Wednesday 8 April 2020

Visiting My Local Supermarket During Lock-Down

Well, what a morning - totally exhausted!

Breaking my quarantine:

After twenty-two days of self-isolation, my stores of foodstuffs have been depleted. Whilst I have succeeded for the past fortnight to get fresh aliments and some staples home-delivered, I have been unsuccessful in my attempts at obtaining a delivery-slot from local supermarkets, and this week I could only source a small, insignificant basket of goods from a farm. Many disabled folk who rely on home-delivery have been unable to get their usual slots and there are many who are going without food. The national government has been extremely ill-organised in its whole dealings with regards the pandemic, and appears to have had no contingency plans in place/ However, my local authority ,Trafford, is telephoning folk it believes may be vulnerable and need support to check whether they do so. I have been very critical of my local authority in the past few years, but it is good to be able to applaud them for acting so pro-actively in this instance.


I awoke really early so I could be ready to shop at my local supermarket, Waitrose, along with the other vulnerables during the first hour of the opening-hours set aside for us. My housemate, Rico, who often acts as my principle carer, helped me dress as it was way too early for one of my regular carer calls. I decided upon clothing that could be stripped and go straight into the laundry upon my return home. I donned a long-sleeved top over a T-shirt, gloves to keep my hands germ-free and a scarf, in case it was needed to wrap around my face. Rico loaded the wheelchair into the back of the car. I grabbed a load of bags and my wallet, and we set off a little after nine, store opening-time.

At the supermarket:

I was rather pleasantly surprised at how organised everything is. There are markers at two-metre intervals so shoppers queuing can ensure they retain social-distance. For the most part customers kept their distance bar one odd curmudgeonly old git. The queue moved quite briskly and we were less than five minutes outside. Staff were extremely helpful. They were also very polite and apologetic to the three sets of customers who complained (in that time-frame) at them because they were not permitted to enter until ten and were thus turned away. The first hour of shopping has been reserved for the past fortnight at most large shops for the elderly and other vulnerable folk; and this fact has been in the newspapers and on the news programmes. If individuals have missed a trick, then that is their problem and they ought to accept their oversight with good grace rather than taking out their frustrations on hard-working staff. Let’s face it: we are meant to be staying at home and not visiting others, so most would not have good reason to be in a rush to be elsewhere!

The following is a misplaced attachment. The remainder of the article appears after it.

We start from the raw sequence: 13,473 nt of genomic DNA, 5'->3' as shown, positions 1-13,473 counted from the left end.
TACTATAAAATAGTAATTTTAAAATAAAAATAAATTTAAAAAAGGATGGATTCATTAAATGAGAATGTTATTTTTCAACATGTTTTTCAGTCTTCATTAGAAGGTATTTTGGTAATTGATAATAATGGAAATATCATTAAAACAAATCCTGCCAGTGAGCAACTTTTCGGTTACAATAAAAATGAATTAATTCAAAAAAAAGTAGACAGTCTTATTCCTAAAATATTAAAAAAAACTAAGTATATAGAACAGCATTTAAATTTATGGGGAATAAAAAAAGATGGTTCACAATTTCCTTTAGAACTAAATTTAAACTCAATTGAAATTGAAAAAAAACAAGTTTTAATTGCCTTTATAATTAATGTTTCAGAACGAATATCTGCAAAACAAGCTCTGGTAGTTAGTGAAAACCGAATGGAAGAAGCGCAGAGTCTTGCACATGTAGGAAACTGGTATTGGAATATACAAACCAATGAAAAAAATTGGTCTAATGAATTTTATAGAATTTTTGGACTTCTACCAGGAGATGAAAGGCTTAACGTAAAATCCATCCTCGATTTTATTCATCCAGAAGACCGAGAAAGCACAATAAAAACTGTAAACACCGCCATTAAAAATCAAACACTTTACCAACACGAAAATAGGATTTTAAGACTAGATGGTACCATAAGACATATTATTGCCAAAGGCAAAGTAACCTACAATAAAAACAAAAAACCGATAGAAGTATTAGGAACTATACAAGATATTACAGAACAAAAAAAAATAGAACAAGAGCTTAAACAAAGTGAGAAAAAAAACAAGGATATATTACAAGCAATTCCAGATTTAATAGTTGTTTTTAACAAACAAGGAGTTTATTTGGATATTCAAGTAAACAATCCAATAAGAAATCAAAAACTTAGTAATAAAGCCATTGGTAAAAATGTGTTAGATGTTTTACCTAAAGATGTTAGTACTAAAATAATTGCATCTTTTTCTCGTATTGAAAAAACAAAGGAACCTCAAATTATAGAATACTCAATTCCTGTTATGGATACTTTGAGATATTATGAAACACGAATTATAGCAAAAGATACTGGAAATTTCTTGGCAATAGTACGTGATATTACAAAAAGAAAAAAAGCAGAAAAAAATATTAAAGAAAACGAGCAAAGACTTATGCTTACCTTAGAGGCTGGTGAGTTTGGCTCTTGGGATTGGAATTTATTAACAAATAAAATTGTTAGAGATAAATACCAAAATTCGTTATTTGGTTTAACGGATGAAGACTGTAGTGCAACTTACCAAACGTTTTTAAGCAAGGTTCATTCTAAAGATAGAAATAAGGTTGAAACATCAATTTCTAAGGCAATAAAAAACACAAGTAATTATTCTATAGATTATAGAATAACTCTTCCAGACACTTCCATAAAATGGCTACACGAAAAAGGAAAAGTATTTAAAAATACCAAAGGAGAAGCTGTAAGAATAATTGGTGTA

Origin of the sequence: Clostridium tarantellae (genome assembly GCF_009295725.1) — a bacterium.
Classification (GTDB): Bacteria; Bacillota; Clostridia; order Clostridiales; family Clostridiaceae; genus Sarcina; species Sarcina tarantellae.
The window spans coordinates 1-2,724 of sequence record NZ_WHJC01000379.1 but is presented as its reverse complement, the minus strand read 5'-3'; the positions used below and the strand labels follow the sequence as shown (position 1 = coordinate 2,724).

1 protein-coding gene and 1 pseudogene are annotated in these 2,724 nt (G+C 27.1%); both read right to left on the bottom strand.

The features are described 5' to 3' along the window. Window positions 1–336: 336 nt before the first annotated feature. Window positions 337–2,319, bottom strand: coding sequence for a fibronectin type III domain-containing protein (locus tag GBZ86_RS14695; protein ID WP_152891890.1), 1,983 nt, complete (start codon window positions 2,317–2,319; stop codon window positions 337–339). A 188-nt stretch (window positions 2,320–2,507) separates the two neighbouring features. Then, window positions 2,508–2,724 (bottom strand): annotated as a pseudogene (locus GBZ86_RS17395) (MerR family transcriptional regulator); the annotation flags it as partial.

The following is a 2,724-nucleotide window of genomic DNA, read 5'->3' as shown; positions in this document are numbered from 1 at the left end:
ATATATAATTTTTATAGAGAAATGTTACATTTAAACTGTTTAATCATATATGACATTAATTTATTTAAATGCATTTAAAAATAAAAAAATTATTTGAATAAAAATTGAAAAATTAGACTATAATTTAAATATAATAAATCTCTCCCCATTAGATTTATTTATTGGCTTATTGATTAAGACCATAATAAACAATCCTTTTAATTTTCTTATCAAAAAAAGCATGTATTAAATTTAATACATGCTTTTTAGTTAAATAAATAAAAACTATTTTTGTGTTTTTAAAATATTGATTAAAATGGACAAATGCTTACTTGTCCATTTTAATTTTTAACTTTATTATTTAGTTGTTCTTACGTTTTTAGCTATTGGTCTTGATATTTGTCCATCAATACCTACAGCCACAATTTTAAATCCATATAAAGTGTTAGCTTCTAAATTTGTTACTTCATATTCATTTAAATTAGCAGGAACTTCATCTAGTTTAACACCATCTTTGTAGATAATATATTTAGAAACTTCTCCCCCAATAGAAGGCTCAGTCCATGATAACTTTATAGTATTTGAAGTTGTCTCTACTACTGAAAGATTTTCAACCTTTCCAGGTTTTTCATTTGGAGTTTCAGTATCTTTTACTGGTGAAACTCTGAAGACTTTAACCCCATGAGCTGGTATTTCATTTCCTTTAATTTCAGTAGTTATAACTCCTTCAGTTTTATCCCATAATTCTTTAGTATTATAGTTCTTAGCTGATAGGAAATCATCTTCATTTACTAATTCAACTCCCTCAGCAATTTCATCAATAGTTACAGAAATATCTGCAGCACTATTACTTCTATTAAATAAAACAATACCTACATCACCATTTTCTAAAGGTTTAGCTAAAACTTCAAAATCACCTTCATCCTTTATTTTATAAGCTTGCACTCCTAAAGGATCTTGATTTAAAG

A manager taught me how to use self-scan. I don’t recommend it for big sprees when this is all over, but probably good for a quick grab-and-go shop. However, it meant only I was handling the shopping. I wheeled round the whole store, whilst Rico pushed the trolley and packed the bags as we went along the shelves.

All the counters (butchery, fishmongery & deli), the café and the self-serve coffee-maker were shut down; but the bakery is still churning out fresh loaves - ours was still warm when we picked it up. The flour area was devoid of anything other than bread-making flour, but with no yeast available it was standing untouched. I had a kind server hand me down a bread-mix containing its own yeast medium, so if necessary I can make some bread of my own - well, actually, Rico is the resident bread-baker, so it would be over to him.

Normally, at the point where we reach the café, we should have stopped for a cup of coffee and a snack, a short rest and then continue with the task at hand. However, the café has now been turned into an extended holding area for customers awaiting to be allocated a cashier to assist.

The freezer-zone looks as if locusts have passed through. Plenty of frozen spinach to be had though! Toilet-rolls are aplenty, but rationed to two packs per shopper. We have plenty from our BREXIT stores, but did buy another pack of kitchen-roll. There were hardly any tissues, but I succeeded in finding a double-pack of Kleenex on a low-shelf - one advantage to being in the wheelchair. Similarly, there were no general cleaning sprays.


Thankfully, barring a handful of items, I obtained everything on my extended shopping-list. I am thankful that This Easter I shall be able to have a traditional lamb-roast, even if the friends who may no longer attend are absent. I shall certainly raise a toast to absent friends and say a few prayers for them.

[Image description: kitchen-counter covered in shopping and food preparation.]


One hour and fifteen minutes from leaving the house, we stepped back over the threshold. I immediately stripped off my outer-layers, gloves & shoes and went to wash my hands. After stowing the shopping and washing the fruit & vegetables, intermittently re-washing my hands after dealing with packaging, I returned to my room and had a hot soapy shower. Hopefully, I shall have managed to bypass the virus. I should not need. To go out again for another three weeks or so. Thus there is time to see whether I do develop any symptoms. Fingers crossed. And my prayers for all.

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